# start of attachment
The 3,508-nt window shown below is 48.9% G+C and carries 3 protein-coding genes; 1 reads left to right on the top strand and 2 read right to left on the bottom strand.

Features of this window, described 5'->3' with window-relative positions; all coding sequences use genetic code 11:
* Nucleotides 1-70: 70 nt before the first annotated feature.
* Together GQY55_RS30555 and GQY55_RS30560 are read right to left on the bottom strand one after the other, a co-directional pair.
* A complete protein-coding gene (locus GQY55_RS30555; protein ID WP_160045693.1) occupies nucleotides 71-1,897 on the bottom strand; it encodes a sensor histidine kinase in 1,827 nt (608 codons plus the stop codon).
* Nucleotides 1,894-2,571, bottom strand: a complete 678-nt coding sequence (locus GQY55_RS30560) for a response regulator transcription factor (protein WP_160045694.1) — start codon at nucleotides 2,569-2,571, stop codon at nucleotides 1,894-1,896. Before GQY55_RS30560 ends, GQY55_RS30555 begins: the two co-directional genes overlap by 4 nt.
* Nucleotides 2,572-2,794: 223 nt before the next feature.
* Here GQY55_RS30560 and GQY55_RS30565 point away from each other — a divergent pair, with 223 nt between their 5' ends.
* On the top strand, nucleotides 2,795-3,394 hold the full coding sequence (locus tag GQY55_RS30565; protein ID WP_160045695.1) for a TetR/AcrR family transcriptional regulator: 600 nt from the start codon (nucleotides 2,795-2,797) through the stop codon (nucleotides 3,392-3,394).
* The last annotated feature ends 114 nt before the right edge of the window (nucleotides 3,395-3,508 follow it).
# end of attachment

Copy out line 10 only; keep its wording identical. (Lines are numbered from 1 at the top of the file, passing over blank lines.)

* The last annotated feature ends 114 nt before the right edge of the window (nucleotides 3,395-3,508 follow it).